1/2 oz Grand Marnier
1/8 oz fresh Lime Juice
1/8 oz fresh Orange Juice
dash Angostura Bitters
Ice
Orange Twist

Add all the ingredient into a metal shaker with ice
Shake until the outside of the shaker begins to frost
Strain into a cocktail glass
Garnish with an Orange Twist
Enjoy Responsibly!

If  you are interested in more of my original cocktail recipes, please click this link (Cocktails and Recipes) for more of my favourite servings.

Note: My review for the Casamigos Anejo Tequila will publish tomorrow.

Posted in Cocktails & Recipes | Tagged: , , , , | Comments Off on Cocktail Hour: Casa Rica

2015 Margarita Challenge #6 – Casamigos Blanco

Posted by Arctic Wolf on May 14, 2015

Casamigos SAM_1527

Casamigos Margarita

I have reached the halfway point in my Rum Howler countdown of the top 10 blanco agave spirits to serve this summer in my Margarita Cocktails. The number 6 spirit is a new Tequila brand promoted by George Clooney, Rande Gerber and Mike Meldman called Casamigos. According to the website information this is an ultra premium tequila made in a small batch process from ‘hand-selected 100% Blue Weber agaves, grown in the rich red clay and cool climate of the Highlands of Jalisco, Mexico‘. The website goes on to tell us that the piñas of the hand selected agave are roasted in traditional brick ovens for 72 hours prior a long 80 hour fermentation. The Casamigos Blanco tequila is rested in American Oak for 2 months before bottled at 40 % alcohol by volume.

Carra Carra Margarita

Cara Cara Margarita

You may read my full review of the Number 6 Agave Spirit in the 2015 Rum Howler Margarita Challenge by clicking the link here:

Review: Casamigos Blanco Tequila

“… I noticed a light punky agave scent within the breezes with the sharp spicy/peppery note which is typical of highland tequila somewhat muted. I noticed both grapefruit and lime zest weaving in and out the air with the mild white pepper spice, and I also notice a subtle smokey tone wrapped up within the fruity agave aroma …”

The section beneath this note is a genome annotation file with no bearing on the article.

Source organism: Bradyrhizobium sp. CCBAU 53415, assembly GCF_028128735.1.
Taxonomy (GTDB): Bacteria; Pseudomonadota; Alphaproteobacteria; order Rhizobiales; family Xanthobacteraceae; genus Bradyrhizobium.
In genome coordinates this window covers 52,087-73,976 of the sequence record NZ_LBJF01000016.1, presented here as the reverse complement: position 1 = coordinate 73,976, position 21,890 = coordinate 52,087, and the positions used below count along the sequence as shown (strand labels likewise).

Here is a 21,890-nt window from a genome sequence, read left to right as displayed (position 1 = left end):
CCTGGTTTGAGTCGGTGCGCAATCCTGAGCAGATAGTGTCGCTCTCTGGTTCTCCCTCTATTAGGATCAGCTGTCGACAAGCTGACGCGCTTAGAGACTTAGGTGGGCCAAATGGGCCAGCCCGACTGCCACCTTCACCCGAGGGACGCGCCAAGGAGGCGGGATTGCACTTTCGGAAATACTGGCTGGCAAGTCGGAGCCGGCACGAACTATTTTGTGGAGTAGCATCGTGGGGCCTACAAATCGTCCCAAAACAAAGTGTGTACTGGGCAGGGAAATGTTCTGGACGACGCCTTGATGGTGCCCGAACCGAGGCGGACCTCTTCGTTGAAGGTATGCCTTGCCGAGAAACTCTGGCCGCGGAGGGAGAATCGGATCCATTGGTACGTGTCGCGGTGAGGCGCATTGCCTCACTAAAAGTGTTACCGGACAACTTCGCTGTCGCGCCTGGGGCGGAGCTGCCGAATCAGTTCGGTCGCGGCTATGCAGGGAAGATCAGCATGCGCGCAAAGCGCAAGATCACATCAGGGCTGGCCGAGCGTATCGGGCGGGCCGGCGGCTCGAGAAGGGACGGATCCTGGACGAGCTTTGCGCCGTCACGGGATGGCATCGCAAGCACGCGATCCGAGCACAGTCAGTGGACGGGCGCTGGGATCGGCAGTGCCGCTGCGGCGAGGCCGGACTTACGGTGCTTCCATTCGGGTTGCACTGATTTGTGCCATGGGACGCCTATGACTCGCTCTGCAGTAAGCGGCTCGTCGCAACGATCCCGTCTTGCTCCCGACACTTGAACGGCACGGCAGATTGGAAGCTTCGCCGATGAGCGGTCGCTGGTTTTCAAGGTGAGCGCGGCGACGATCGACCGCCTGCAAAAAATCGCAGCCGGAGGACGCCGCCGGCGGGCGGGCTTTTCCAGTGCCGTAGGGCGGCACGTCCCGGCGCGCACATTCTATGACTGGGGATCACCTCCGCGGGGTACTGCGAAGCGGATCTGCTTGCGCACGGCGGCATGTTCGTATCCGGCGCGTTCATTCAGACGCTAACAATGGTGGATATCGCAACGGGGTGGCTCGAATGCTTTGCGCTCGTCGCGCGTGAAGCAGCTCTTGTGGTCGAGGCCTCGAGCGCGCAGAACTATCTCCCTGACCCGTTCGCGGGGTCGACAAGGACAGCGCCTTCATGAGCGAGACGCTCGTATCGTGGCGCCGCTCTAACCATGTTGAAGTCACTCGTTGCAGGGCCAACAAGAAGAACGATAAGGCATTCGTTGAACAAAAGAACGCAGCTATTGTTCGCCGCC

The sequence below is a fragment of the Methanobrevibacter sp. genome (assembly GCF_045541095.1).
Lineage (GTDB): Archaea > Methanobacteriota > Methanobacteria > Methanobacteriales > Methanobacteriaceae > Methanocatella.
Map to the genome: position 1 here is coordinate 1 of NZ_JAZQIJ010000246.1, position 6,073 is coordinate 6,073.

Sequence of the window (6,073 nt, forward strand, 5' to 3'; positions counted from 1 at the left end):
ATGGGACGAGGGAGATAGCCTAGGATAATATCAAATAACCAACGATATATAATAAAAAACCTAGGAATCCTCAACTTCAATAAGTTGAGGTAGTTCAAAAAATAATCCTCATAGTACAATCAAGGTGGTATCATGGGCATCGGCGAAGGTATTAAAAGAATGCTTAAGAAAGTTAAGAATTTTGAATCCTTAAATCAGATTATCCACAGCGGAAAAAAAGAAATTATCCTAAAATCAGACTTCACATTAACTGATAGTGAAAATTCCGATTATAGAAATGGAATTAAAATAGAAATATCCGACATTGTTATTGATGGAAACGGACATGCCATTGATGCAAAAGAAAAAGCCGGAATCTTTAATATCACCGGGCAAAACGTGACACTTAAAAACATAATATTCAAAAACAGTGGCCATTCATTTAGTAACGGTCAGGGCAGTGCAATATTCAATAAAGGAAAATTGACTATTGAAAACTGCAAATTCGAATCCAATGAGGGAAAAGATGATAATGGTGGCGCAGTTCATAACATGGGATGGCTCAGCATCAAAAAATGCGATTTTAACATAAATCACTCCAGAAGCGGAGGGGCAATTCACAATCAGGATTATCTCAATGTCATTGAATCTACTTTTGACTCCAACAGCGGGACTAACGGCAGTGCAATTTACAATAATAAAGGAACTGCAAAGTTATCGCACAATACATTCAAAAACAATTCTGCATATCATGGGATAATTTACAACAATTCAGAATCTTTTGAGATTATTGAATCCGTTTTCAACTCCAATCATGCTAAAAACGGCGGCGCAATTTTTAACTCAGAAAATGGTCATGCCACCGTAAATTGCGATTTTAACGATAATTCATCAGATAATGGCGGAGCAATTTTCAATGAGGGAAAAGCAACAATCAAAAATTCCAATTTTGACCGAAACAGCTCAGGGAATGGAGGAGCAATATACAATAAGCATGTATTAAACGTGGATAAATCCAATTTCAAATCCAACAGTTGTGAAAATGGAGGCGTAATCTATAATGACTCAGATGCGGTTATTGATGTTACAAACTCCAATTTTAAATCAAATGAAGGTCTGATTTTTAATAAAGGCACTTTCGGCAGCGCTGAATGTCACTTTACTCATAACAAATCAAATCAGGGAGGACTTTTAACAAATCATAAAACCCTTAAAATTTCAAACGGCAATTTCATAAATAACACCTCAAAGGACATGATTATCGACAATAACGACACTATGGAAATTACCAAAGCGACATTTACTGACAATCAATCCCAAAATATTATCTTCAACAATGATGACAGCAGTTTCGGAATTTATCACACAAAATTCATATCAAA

Please enjoy the review which includes a nice margarita style recipe which utilizes the unique flavour of Cara Cara Oranges. It is called of course, the Cara Cara Margarita.

___________________________________________________________________________

Note: If you wish to follow my 2015 Rum Howler Margarita Countdown, I have created a summary page which will list all of the results as they are published. That page is available here:

2015 Rum Howler Margarita Countdown

Posted in Awards, Blanco Tequila, Tequila, Tequila Review | Tagged: , , , , , , , | Comments Off on 2015 Margarita Challenge #6 – Casamigos Blanco

Review: Casamigos Reposado Tequila

Posted by Arctic Wolf on January 27, 2015

Casamigos Reposado and the Valerie Project

Casamigos Reposado and the Valerie Project

Casamigos is a new tequila brand promoted by George Clooney, Rande Gerber and Mike Meldman. According to the website information this is an ultra premium tequila made in a small batch process from ‘hand-selected 100% Blue Weber agaves, grown in the rich red clay and cool climate of the Highlands of Jalisco, Mexico‘.

As a Highland Tequila, we can expect Casamigos to exhibit strong fruity citrus notes and to have a little hot pepper in the delivery and in the finish. (This is as opposed to lowland tequila which has stronger earthier flavours of agave and less hot pepper.)

I was provided a sample bottle by the Alberta distributors Charton Hobbes, who have brought both the Casamigos Blanco and the Casamigos Reposado into my home Province.

Here is a link to my full review:

Review: Casamigos Reposado Tequila

“… The initial entry is a little soft and buttery with a stronger impression of caramel sweetness than the nose implied. Milk chocolate and a little bit of sea salt seem to ooze from the caramel making this a very interesting tequila to sip. Of course we also taste that squeal of highland white pepper, but the spiciness does not translate into burn across the palate …”

Although Casamigos Reposado is a very nice sipper it also works very well as a high-end mixer, and my review includes a new Margarita style cocktail, the Valerie Project.

Enjoy my review, and my cocktail!

Posted in Reposado Tequila, Tequila, Tequila Review | Tagged: , , , , , , , | 1 Comment »

 
%d bloggers like this: